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The 13th World Conference on Tobacco OR Health
Building capacity for a tobacco-free world
July 12-15, 2006, Washington, DC, USA
Objective: Many communities offer multiple types of smoking cessation treatments. Smokers may be confused about which ones to use. Providers may be confused about when to treat and when to refer. This study tested a simple triage tool to help match smokers to appropriate treatment.
Methods: Motivated adult smokers in PEI, Canada were recruited through telemarketing and assigned randomly to receive either a list of all cessation treatments in the region (self selection condition), or a recommendation to use a specific treatment (self help booklet, brief telephone counseling, brief telephone counseling plus 4 weeks of NRT, 4 sessions of face to face counseling plus 4 weeks of NRT) as determined by simple triage tool (triage condition). Abstinence, treatment utilization, and user satisfaction were assessed by telephone 7 months after enrolment.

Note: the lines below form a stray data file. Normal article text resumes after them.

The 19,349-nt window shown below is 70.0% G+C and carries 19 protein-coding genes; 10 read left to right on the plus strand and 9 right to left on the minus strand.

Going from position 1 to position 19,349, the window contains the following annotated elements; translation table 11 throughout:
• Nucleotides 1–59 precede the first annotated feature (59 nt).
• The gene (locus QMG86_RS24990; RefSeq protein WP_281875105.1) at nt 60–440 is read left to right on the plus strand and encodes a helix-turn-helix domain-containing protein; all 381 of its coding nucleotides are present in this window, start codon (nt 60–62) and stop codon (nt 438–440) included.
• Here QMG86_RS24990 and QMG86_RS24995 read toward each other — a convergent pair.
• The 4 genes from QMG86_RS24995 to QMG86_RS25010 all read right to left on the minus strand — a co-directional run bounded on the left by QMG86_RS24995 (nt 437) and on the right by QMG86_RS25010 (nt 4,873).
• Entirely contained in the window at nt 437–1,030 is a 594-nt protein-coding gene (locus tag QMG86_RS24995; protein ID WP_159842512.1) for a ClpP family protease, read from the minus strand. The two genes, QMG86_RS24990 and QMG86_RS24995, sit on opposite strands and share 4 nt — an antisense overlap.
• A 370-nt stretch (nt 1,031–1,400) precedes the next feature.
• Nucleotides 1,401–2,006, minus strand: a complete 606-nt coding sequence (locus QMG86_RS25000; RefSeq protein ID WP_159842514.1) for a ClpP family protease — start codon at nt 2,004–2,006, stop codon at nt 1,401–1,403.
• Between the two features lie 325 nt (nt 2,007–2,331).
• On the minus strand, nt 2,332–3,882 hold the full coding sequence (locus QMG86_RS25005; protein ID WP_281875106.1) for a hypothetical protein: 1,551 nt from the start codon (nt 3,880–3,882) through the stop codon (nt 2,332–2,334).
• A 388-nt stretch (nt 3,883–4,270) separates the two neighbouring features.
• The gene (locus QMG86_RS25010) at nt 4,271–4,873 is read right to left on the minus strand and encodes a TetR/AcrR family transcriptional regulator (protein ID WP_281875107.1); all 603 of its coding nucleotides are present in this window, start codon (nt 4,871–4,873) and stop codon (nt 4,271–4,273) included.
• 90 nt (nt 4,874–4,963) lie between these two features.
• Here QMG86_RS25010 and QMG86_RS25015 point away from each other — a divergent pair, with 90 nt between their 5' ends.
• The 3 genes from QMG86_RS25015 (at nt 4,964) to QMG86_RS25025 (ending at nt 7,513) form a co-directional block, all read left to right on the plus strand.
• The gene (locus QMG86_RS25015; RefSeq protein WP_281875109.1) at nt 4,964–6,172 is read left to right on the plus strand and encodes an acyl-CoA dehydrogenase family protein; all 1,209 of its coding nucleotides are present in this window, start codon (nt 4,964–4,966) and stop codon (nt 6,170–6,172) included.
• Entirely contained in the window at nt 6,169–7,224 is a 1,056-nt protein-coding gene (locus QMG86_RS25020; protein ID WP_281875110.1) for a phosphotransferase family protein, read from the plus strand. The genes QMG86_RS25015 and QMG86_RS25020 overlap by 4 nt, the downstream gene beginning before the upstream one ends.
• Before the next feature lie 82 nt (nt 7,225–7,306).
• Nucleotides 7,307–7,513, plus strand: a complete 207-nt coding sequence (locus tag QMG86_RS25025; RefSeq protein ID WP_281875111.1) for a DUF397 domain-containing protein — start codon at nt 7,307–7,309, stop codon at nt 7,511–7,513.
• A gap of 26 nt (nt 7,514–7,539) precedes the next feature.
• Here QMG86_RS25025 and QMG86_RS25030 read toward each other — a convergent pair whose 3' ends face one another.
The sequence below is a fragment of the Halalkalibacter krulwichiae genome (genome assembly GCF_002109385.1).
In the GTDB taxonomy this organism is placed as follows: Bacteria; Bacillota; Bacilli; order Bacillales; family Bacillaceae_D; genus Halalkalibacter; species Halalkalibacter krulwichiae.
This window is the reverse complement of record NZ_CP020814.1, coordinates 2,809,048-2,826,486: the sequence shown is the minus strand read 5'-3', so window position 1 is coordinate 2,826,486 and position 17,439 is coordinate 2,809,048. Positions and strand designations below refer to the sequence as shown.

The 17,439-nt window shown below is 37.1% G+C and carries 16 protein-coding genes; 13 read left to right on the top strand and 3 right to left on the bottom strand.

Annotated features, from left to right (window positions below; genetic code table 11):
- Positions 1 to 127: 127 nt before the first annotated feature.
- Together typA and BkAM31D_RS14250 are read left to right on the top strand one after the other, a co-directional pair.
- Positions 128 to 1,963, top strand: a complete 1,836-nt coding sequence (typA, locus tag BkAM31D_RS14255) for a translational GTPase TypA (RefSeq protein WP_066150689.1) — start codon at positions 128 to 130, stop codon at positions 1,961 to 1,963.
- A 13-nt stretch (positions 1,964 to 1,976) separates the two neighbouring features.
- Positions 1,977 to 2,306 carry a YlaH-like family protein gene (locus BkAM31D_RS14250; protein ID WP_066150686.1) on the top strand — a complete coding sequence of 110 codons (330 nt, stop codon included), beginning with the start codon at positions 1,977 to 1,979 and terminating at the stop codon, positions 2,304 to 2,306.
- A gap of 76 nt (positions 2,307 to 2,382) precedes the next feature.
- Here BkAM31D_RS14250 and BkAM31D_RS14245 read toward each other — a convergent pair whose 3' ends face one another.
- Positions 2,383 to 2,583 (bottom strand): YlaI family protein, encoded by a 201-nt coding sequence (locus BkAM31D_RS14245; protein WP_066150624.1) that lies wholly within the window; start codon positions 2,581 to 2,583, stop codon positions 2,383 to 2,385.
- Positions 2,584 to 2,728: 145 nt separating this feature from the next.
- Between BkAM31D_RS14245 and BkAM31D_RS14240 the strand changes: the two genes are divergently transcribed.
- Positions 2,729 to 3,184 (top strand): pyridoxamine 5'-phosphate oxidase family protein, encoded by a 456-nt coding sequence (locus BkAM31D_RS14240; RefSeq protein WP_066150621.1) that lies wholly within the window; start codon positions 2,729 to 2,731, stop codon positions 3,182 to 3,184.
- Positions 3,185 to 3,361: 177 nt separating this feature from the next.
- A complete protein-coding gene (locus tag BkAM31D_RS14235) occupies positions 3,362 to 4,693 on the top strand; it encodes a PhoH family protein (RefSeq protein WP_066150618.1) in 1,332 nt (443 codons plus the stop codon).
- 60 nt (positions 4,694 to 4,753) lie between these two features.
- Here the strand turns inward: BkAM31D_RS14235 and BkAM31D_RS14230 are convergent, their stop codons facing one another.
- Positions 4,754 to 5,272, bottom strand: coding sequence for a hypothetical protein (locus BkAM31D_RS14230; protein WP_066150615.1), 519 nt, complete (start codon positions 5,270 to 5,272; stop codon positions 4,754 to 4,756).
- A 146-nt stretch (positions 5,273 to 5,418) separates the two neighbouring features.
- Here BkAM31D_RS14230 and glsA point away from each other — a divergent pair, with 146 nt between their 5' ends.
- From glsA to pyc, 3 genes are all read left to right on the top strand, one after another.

Results: 1486 participants were similar across treatment conditions (53% female; 48% >age 44; mean of 19 cpd). 82% completed the 7 month follow-up. Within the triage condition, 19%, 12%, 56% and 13 % of smokers were assigned to receive self help, brief counseling, brief counseling + NRT, intense counseling + NRT respectively. Quit rates and user satisfaction did not differ across conditions. However, self referral resulted in use of more intense treatments, and ineffective/alternative treatments (e.g., hypnosis, laser), all of which increased the cost per quitter.
Implications: Use of a simple, 8 item tool to triage smokers into treatment has the potential to improve the cost effectiveness of treatment without reducing overall effectiveness or user satisfaction.